Lancashire Councillor blocks Tricolour for 1916 centenary celebrations
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Lancashire Councillor blocks Tricolour for 1916 centenary celebrations

A BRITISH councillor has sparked an emotive international debate after claiming his local authority should not fly the Tricolour to mark Ireland’s 1916 commemorations.

Preston City Council’s Community and Environment Cabinet Member Robert Boswell told The Irish Post that he would not support any request from the city’s vast Irish community for the Council to fly the Irish flag next year as a mark of respect during the centenary of the Easter Rising.

“There is no proposal to fly the Irish Tricolour at the Town Hall,” the Labour councillor confirmed on Monday, “but if a request were to be received then it would be considered in the normal way.”

He added: “I may or may not be a Councillor in 2016, nor might I be the Cabinet Member responsible, but my own personal view is that we should not fly the Irish Tricolour.”

The suggestion that a Tricolour might be flown at the Lancashire council’s Town Hall follows prior decisions made by the authority to fly both the Jamaican flag, to celebrate 50 years of Jamaican independence, and the Palestinian flag, in solidarity with the embattled people of Gaza.

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Debate over whether the Tricolour should fly to mark next year’s Easter Rising centenary surfaced after correspondence – between Councillor Boswell and an unnamed Army Veteran – about flying foreign flags over council buildings came to light.

His comments regarding the Tricolour have drawn a mixed reaction from Irish Post readers across the globe – with American Richard Stokes claiming: “1916 is a long time ago, most of Ireland is a republic and, except for a few idiots, the Troubles are over. The Tricolour flying in Lancashire just shows friendship with a neighbour.”

Jacob Murphy added: “Many people living in England and beyond - London, Liverpool, Manchester, Newcastle, Scotland, New York - during the Irish War of Independence fought on the Irish side, so why shouldn't they have some form of commemoration?”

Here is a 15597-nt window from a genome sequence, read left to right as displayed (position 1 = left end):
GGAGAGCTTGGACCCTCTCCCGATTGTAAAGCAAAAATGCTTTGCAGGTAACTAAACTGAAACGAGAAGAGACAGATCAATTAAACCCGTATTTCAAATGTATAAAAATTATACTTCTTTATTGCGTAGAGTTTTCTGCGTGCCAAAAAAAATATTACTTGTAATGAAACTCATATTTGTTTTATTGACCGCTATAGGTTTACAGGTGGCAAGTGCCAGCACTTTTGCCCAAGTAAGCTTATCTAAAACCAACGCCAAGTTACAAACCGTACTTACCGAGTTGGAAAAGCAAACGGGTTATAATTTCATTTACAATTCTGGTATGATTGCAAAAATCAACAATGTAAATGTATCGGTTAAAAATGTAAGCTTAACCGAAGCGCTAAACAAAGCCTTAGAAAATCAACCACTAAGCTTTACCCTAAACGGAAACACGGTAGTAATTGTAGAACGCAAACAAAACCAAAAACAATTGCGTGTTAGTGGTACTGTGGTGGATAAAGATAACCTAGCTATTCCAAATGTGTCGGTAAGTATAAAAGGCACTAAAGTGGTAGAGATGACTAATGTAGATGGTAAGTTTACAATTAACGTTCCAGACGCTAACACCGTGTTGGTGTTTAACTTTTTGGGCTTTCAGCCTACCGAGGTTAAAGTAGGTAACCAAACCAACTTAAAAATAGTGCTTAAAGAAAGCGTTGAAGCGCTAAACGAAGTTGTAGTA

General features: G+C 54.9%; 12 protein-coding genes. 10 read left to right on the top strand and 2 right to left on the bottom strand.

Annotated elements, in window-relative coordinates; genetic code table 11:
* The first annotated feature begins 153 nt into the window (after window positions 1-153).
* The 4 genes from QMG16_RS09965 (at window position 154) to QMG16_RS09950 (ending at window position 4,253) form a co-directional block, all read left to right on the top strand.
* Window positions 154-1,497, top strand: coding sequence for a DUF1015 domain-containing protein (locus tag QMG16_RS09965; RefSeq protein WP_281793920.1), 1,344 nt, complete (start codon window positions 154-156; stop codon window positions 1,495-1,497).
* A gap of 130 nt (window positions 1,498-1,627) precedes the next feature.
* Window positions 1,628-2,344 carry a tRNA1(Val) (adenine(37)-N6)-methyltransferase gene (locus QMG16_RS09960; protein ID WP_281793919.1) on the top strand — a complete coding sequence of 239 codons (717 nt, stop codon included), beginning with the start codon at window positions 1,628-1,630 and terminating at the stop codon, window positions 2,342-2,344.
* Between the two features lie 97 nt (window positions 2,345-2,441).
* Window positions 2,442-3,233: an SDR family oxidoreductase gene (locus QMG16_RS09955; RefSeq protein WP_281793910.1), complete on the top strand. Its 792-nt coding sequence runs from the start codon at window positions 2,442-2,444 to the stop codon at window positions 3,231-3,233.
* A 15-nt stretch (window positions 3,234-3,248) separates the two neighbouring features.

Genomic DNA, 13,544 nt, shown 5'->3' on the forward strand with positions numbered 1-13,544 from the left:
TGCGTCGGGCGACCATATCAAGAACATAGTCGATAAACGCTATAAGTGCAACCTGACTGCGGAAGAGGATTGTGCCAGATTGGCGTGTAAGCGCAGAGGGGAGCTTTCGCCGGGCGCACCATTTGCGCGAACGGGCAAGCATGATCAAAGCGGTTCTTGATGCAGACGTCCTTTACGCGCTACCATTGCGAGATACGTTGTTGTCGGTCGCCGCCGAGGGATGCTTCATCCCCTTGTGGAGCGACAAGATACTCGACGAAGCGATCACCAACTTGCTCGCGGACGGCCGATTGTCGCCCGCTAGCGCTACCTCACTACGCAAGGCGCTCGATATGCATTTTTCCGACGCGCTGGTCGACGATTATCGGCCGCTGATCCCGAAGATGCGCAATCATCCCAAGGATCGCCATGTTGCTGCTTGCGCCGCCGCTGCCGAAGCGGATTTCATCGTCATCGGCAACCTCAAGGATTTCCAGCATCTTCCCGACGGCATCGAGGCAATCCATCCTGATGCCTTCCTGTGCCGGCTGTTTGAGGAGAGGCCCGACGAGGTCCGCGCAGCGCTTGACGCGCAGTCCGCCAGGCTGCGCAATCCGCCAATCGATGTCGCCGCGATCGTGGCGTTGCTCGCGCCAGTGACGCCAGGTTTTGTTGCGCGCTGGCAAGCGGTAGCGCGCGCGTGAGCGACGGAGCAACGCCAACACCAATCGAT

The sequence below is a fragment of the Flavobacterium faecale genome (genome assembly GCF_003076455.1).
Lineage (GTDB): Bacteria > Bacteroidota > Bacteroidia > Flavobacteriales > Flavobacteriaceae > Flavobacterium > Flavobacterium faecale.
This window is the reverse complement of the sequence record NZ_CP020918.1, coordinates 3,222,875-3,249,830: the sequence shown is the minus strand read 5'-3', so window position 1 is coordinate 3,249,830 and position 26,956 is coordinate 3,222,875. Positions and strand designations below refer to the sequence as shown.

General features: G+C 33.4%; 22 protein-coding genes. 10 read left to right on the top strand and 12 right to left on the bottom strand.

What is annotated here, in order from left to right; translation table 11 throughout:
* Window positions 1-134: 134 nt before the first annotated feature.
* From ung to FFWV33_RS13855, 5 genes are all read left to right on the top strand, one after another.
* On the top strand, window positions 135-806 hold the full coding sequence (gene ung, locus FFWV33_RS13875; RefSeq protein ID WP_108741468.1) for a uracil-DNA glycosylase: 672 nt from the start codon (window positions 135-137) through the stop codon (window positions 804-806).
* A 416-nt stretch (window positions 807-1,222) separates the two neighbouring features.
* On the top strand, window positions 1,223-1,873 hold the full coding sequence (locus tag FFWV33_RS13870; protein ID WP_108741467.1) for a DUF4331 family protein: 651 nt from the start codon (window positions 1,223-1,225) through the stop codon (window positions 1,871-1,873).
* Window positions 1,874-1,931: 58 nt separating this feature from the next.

Even Englishman Peter Clamp showed his support, asking “why not?” before adding: “Enough people suffered and lost their lives on both sides...but it is in the past and it's time to celebrate our differences alongside our similarities.”

But others rejected the flag flying notion, with some suggesting use of such national symbols was now outdated.

“No thank you,” said Eoin Mahoney, “waving flags belongs to the politics of yesterday”, while Síle Walsh simply stated: “Why?”

Colin Murphy claims the whole idea is “crass”, but for Ciaran Quinn, who describes it as “crazy”, it could open doors he would rather stayed closed.

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“Why would we ask anyone to do this?” he asked.

“Would we want a Union Flag raised in the republic to celebrate July 12 in say north Donegal, where there is a large Ulster scots community? I think not. Keep our commemorations at home with us where it belongs.”

For the Irish in Britain charity, the decision remains one for the Council, but the discussion can be beneficial to us all.

“Celebrating 1916 is not controversial in the way that it would have been years ago,” IIB Chief Executive Jennie McShannon told The Irish Post.

“The decision to fly a Tricolour is entirely the Council’s decision,” she added, “but we think it’s great that Irish communities feel able to think about how they are going to celebrate and that it’s nothing they have to shy away or hide from, nor is it meant in a provocative way.

“What is important about this discussion, regardless of what happens, is that the Irish community across Britain can feel that it’s ok to celebrate 1916,” she explained.